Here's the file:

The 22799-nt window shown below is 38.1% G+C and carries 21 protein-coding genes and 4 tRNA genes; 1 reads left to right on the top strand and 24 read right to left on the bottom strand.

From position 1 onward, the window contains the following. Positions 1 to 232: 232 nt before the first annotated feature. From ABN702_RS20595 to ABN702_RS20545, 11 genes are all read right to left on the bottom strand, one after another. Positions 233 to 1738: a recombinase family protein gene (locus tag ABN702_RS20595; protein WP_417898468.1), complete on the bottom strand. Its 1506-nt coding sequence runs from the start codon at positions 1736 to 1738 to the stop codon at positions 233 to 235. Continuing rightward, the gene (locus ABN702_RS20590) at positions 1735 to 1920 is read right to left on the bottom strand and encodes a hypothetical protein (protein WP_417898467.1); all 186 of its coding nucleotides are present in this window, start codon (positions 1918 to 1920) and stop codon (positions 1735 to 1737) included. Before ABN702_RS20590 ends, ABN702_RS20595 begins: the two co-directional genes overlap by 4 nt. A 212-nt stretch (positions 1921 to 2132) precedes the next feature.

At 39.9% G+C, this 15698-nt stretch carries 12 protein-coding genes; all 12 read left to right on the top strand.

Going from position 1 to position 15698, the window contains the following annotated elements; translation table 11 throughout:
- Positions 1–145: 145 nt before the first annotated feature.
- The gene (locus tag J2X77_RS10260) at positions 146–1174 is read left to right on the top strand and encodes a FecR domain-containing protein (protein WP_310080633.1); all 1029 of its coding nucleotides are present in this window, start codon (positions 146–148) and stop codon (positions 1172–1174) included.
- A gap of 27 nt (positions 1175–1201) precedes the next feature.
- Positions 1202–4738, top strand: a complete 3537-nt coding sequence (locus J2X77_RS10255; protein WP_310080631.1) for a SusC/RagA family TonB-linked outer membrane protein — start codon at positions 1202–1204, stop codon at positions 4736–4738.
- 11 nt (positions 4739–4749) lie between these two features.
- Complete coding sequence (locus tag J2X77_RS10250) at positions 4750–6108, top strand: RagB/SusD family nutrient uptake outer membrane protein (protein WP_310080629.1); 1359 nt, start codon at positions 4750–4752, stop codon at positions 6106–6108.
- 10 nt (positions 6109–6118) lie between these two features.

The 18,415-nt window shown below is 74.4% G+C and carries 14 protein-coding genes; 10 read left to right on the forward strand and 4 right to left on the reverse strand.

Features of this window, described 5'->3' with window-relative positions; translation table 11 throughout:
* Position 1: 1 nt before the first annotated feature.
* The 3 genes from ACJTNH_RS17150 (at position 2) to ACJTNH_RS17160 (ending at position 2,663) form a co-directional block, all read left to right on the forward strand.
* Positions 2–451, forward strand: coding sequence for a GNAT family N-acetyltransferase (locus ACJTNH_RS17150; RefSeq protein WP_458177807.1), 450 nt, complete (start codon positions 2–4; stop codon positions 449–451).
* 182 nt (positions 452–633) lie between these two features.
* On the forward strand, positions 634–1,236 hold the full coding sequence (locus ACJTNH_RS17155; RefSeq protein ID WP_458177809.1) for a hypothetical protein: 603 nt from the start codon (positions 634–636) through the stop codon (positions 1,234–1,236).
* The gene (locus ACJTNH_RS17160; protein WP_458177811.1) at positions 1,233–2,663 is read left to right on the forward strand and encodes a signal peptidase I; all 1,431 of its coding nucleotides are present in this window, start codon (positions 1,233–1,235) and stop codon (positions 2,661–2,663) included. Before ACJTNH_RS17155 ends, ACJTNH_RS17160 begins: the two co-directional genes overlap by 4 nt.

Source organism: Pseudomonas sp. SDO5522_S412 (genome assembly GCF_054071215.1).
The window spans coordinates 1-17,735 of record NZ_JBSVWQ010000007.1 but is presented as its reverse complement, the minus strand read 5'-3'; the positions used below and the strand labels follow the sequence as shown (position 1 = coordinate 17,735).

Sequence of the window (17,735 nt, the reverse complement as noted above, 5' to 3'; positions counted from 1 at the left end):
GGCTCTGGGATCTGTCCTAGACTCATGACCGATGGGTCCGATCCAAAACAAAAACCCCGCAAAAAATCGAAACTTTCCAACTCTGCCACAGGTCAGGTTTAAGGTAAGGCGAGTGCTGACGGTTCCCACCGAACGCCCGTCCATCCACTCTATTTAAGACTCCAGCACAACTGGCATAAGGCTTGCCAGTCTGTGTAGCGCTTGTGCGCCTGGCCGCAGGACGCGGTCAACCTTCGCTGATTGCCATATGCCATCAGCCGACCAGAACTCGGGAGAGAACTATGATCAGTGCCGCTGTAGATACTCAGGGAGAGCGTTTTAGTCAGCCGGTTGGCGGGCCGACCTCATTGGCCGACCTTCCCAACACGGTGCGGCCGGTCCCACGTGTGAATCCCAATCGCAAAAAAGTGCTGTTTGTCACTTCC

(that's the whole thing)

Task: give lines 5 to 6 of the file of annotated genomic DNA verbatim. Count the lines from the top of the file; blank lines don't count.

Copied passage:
- Positions 1–145: 145 nt before the first annotated feature.
- The gene (locus tag J2X77_RS10260) at positions 146–1174 is read left to right on the top strand and encodes a FecR domain-containing protein (protein WP_310080633.1); all 1029 of its coding nucleotides are present in this window, start codon (positions 146–148) and stop codon (positions 1172–1174) included.